At its most philosophically acute, poetry is dumb. Hölderlin deeply believed this truth, titling one of his great poems "Blödigkeit," or "Stupidity." Wordsworth was fiercely attached to his own "Idiot Boy," insisting on publishing the poem against his friend Coleridge's advice. Especially today, amid a media culture of rampant knowingness, poetry's dumbness—its ability to cut through false rhetoric and give us the thing itself—may be its most vital and necessary quality.
Philadelphian CAConrad is the latest poet to take up the mantle of idiot savant. In The Book of Frank, a sequence of 132 aphoristic poems sixteen years in the making, Conrad follows the caprices of a white-trash wastrel beset by surreal and sometimes violent transformations of self. Like "Huffy Henry" of Berryman's The Dream Songs, Frank is an alter ego whose distance from Conrad allows the poet the freedom to work through the astonishing traumas of embodiment. In direct, plainspoken language, Conrad creates a world of gothic intimacy and grotesque misdeed ("a dart landed / bull's eye / on a / testicle // Frank applauded // it was Grandpa"). Tonally, Conrad treats these events with a successful mixture of naiveté and arch hysteria. But it is finally the extreme formal poverty of his poems—the blankness of the white space surrounding them, the haltingly short lines—that makes them effective holding cells. From wounds unflinchingly picked over, Conrad generates moments of clarity and strange grace: "May / flowers // Frank shuts / his legs // but // music // seeps // through".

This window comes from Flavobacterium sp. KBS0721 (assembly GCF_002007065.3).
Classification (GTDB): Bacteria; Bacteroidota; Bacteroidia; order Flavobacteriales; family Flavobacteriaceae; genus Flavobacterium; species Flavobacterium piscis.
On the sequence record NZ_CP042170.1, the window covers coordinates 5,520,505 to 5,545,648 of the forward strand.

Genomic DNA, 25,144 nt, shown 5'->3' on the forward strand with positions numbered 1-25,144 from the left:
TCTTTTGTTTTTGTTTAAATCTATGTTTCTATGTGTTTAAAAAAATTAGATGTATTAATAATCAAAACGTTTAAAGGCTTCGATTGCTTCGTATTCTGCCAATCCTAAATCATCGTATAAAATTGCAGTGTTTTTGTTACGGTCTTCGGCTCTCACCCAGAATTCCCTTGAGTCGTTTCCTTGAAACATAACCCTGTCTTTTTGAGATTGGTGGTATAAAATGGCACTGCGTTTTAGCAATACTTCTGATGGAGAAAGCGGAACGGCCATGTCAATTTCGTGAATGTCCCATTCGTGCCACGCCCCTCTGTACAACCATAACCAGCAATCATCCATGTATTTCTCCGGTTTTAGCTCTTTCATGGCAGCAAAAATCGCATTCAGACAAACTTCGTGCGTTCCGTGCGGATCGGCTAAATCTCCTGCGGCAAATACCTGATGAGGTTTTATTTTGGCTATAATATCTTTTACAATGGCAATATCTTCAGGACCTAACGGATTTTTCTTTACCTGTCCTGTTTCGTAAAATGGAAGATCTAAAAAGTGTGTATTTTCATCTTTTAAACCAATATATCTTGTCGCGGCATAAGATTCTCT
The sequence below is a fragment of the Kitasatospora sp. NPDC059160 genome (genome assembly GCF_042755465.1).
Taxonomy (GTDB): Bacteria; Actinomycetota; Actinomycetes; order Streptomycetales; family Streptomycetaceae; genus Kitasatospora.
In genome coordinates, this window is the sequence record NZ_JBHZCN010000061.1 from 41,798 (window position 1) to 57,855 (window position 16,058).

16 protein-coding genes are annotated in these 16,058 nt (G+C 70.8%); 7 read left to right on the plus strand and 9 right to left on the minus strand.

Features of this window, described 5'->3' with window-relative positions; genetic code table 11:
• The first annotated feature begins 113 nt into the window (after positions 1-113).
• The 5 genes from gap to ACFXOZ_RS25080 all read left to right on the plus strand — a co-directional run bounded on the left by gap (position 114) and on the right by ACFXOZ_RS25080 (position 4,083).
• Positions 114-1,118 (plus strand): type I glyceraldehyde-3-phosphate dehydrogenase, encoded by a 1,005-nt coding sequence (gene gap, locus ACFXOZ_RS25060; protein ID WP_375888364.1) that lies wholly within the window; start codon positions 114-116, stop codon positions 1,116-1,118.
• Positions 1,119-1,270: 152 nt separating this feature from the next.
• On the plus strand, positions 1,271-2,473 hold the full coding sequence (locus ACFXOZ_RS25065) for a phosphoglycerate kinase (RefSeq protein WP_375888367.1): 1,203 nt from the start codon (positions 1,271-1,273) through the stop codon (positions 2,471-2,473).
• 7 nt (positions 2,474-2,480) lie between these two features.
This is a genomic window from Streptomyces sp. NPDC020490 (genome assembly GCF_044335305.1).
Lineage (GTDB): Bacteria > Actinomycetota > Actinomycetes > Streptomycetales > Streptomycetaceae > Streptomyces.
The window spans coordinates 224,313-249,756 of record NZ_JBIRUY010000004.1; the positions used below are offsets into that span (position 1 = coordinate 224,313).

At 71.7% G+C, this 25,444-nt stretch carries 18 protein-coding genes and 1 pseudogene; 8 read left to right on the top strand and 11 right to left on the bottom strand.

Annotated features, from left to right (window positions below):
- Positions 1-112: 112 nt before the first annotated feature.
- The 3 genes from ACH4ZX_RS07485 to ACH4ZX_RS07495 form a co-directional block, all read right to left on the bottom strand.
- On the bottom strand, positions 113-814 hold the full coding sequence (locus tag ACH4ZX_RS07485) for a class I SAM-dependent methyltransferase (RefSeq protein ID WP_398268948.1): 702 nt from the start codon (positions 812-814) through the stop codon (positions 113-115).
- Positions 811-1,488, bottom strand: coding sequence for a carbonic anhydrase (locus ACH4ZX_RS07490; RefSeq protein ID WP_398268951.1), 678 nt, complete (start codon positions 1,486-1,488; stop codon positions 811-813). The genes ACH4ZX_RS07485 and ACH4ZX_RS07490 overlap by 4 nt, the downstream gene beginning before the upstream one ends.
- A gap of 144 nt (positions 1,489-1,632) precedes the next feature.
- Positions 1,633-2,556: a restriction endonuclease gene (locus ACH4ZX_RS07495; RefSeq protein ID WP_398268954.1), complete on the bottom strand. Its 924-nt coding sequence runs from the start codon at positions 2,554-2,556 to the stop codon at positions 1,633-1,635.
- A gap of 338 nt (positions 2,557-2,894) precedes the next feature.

To be dumb is to ignore the unspoken rules of the body, a set of codes we call sexuality. Hardly a taboo exists that Conrad does not pervert. Holes are plumbed, gender leaks into its opposite, a marriage is sullied by a husband who marauds his wife's trash. Curiously, the queer Conrad makes the shape-shifting Frank nominally straight (although gay enough to enjoy being raped by a gang of macho types summoned through "Instant Cowboy Mix"). There is something slightly sadistic about the control Conrad exacts over this vulnerable male hero: the cruelty of the puppeteer abusing his dummy. Yet Frank's mishandling at the hand of his maker is also heartbreaking. What makes this book "queer"—even more so than its fluid treatments of sex and identity—is the reparative tenderness between the poet and his doppelganger. While Frank's travails constitute a spectacular freak show, his saga will resonate with any misunderstood (erstwhile) adolescent, betrayed by a body that is always misbehaving. Like certain albums of The Cure or The Smiths, The Book of Frank promises to be a teenage touchstone of hurt writ large, possessing enough hidden art to merit revisiting into adulthood.
Conrad has recently become something of a cult figure in poetry circles. In roving "(Soma)tic" workshops, he espouses ritualized composition practices involving mantras and tombstones. While his witchipoo romanticism may verge on the corny, Conrad's approach is a welcome change from high-minded poetry that steadfastly ignores the body in all its dumb, limiting materiality. Rimbaud declared that "I is another"; Conrad's work shows us that the body itself is the first source of alienation and estrangement from the self, and is thus the true subject of poetry. Only by engaging this body, by forcing ourselves to travel through the shames and humiliations of its portals, can we achieve transport.
Christopher Schmidt is the author of a book of poems, The Next in Line (Slope Editions, 2008).